While the coronavirus pandemic bred distinguished leaders fighting to control its spread in their borders, it exposed Tanzania’s President John Magufuli’s eccentricities.
Magufuli did not speak the scientific truth, instead, he dismissed the severity of coronavirus, stopped updating his country’s case numbers, mocked countries that imposed lockdowns to contain the disease and instead urged Tanzania to rely on divine power against the virus.
Magufuli, who died in Dar es Salaam on Wednesday, at one point said the country would not allow any vaccines to be administered to its citizens, instead preferring herbal concoctions of ginger and lemon juice, and prayer.
“You should stand firm. Vaccinations are dangerous,” he said in January. “Tanzanians should be careful with these imported things. You should not think that they love you a lot. This nation is rich. Africa is rich. Everyone wants some of it.”
For the 61-year-old leader, the results of science and the beliefs of religion did not agree.
It was ironic for Magufuli, a holder of a doctorate in Chemistry, to warn Tanzanians rate against administering the coronavirus vaccine.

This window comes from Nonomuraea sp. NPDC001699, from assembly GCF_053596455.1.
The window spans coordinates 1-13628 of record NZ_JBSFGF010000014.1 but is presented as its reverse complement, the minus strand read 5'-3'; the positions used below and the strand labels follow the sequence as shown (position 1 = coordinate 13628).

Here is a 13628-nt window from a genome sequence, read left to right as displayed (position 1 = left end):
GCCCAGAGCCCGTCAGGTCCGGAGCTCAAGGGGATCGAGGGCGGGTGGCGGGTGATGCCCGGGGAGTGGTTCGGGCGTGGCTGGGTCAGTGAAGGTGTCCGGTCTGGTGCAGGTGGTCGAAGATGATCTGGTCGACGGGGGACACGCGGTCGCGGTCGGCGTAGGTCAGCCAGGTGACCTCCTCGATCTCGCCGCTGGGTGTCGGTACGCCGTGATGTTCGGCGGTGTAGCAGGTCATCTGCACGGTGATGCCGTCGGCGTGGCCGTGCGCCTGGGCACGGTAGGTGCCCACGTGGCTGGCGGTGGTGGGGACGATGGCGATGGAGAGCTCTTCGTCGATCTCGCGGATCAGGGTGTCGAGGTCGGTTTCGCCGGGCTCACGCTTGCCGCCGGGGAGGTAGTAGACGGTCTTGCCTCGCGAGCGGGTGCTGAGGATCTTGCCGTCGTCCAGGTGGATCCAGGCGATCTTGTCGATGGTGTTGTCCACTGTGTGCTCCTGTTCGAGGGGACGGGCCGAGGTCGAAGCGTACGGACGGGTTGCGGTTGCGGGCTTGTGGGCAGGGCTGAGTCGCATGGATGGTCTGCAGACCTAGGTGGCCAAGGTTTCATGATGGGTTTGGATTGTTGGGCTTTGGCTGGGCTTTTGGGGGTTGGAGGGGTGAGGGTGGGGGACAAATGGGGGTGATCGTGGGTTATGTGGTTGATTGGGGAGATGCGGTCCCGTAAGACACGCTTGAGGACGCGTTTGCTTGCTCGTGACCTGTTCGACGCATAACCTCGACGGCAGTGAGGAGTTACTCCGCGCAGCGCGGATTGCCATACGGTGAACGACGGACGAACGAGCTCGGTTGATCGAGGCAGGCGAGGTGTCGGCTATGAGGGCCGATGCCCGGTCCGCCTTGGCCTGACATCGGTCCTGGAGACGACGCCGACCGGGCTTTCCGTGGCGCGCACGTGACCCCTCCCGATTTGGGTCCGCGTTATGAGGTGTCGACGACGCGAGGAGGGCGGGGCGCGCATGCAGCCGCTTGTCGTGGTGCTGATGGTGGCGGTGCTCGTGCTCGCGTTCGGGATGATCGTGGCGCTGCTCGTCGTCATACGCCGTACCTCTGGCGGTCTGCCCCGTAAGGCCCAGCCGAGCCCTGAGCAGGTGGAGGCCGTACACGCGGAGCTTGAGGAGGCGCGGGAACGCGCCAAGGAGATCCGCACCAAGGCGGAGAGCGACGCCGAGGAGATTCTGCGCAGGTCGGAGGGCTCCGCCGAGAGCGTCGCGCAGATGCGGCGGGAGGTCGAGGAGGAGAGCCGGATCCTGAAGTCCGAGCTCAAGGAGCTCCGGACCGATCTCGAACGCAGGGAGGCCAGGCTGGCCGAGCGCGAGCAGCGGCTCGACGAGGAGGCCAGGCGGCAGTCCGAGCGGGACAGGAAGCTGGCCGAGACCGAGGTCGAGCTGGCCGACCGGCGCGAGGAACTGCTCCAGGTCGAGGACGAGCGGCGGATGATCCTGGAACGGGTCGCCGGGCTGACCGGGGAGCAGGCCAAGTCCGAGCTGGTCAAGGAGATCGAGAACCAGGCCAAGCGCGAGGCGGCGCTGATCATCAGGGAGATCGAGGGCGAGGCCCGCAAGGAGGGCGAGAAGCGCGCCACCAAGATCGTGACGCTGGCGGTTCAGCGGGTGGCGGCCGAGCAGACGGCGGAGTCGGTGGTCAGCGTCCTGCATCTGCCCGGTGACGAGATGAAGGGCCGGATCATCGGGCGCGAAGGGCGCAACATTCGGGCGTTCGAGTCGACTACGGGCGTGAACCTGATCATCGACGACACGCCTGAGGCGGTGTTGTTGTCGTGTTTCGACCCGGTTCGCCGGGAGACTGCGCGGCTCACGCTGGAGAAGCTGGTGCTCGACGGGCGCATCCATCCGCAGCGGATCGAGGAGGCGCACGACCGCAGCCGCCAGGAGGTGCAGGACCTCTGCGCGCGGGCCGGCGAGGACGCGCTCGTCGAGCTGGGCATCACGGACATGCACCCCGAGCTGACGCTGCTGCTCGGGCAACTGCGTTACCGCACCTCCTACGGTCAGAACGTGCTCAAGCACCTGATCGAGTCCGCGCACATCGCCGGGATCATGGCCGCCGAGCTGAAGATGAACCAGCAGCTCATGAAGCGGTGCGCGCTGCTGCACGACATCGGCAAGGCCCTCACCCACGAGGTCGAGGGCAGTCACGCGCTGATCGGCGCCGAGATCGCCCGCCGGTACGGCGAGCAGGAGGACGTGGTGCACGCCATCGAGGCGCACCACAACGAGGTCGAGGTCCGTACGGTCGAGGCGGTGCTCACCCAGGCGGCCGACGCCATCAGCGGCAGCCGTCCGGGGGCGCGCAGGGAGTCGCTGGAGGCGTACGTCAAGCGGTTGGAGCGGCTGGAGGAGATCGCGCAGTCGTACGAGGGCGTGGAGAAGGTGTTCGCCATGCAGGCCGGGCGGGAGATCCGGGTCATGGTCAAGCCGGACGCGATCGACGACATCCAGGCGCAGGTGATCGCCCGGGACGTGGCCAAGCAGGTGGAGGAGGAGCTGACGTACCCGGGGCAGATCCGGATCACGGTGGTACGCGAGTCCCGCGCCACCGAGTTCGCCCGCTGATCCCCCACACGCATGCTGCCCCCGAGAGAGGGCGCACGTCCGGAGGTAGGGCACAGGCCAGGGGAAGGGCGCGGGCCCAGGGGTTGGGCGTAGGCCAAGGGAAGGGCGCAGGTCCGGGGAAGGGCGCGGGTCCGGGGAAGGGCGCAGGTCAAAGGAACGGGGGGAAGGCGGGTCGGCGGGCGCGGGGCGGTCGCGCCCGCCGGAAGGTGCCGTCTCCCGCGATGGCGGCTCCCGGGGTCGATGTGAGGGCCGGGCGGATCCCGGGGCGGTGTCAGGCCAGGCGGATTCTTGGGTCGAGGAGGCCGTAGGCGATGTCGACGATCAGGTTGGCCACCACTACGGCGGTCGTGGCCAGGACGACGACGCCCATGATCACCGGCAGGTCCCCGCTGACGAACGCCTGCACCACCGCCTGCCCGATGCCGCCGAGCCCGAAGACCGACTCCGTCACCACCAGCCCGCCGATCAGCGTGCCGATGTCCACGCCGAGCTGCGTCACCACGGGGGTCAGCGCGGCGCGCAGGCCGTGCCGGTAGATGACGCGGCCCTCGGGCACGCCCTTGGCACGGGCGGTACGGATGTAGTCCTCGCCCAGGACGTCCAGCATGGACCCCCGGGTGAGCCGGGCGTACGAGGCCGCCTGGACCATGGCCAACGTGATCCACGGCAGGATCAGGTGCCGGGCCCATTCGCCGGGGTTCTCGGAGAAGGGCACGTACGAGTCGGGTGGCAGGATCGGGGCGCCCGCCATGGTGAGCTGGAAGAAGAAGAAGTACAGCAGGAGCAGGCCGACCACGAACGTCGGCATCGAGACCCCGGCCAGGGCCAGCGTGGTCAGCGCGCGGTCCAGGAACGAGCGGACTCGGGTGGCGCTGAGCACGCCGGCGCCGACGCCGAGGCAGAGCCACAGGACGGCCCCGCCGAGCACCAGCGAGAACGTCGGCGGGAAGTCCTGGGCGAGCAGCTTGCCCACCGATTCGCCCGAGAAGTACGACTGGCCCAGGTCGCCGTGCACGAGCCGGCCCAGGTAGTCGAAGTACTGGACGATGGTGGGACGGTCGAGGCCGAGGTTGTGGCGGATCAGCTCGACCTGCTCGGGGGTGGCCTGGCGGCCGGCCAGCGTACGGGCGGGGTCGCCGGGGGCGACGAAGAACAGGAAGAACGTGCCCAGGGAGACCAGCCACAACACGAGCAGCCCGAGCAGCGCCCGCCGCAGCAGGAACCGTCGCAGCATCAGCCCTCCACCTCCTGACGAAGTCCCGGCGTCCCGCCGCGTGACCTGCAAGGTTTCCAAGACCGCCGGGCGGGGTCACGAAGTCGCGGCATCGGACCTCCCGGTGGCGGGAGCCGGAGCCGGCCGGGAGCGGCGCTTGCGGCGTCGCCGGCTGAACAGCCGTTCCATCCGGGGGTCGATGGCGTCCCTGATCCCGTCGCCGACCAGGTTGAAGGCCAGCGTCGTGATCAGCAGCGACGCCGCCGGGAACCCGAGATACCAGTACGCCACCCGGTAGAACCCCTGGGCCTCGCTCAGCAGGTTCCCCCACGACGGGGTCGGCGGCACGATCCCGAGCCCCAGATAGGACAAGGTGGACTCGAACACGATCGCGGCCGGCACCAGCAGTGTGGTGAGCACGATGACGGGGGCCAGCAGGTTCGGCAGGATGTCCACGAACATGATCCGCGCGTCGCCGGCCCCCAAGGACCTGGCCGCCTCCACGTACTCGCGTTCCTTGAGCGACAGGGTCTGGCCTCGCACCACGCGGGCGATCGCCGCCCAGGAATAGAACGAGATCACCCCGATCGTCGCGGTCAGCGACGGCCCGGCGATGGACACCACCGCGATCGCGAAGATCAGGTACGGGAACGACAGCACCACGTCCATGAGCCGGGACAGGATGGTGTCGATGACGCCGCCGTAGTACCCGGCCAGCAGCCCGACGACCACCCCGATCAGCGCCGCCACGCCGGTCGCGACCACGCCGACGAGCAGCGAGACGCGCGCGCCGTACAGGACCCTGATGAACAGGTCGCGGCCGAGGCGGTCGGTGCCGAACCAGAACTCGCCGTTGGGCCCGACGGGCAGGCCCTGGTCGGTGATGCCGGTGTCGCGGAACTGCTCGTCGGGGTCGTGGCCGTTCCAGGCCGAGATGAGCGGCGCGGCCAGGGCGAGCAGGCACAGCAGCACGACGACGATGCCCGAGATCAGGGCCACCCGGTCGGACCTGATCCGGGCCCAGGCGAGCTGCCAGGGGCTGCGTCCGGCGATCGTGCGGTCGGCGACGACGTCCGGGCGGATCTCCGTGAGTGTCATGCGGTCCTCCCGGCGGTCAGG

As he chased a second term in office, he overlooked health protocols to tame Covid-19 ignoring advice by the World Health Organisation as well as medical experts. “Corona in our country has been removed by the power of God,” Magufuli declared last June.
The choice was not so simple. To combat Covid-19, science called for people to isolate and stay away from crowded places.
While Magufuli emphasised precision in the development of transport infrastructure in Tanzania, he did not trust the exactness of science to help the country handle the coronavirus.
Yet for the early years of his career as a teacher, Magufuli used his time to promote the logic upon which science is anchored.
Magufuli was born on October 29, 1959, in Chato, north of colonial Tanganyika. His father Joseph Magufuli, and mother Suzana Magufuli were devout Catholics and their children followed suit.
Part of Magufuli’s early education was in seminary schools. He attended Chato Primary from 1967 to 1974, Katoke Seminary, Lake Secondary and Mkwawa High School from 1979-1981.